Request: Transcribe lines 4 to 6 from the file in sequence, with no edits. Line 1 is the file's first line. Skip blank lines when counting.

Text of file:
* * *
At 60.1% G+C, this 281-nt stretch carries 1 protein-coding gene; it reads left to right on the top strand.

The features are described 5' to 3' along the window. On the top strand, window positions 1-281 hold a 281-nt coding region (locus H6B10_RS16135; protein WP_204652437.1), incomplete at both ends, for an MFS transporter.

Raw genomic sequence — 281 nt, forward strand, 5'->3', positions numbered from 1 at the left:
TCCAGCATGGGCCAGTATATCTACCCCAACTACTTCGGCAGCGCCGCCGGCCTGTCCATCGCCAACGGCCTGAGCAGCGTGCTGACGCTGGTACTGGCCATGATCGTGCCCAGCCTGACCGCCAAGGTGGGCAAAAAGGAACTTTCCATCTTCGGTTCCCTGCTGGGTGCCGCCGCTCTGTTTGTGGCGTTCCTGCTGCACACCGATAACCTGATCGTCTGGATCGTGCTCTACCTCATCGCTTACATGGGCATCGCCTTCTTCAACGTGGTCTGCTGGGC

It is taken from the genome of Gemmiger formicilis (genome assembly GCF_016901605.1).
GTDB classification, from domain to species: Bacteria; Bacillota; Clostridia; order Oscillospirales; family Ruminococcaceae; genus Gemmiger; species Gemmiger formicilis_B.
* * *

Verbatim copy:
TCCAGCATGGGCCAGTATATCTACCCCAACTACTTCGGCAGCGCCGCCGGCCTGTCCATCGCCAACGGCCTGAGCAGCGTGCTGACGCTGGTACTGGCCATGATCGTGCCCAGCCTGACCGCCAAGGTGGGCAAAAAGGAACTTTCCATCTTCGGTTCCCTGCTGGGTGCCGCCGCTCTGTTTGTGGCGTTCCTGCTGCACACCGATAACCTGATCGTCTGGATCGTGCTCTACCTCATCGCTTACATGGGCATCGCCTTCTTCAACGTGGTCTGCTGGGC

It is taken from the genome of Gemmiger formicilis (genome assembly GCF_016901605.1).
GTDB classification, from domain to species: Bacteria; Bacillota; Clostridia; order Oscillospirales; family Ruminococcaceae; genus Gemmiger; species Gemmiger formicilis_B.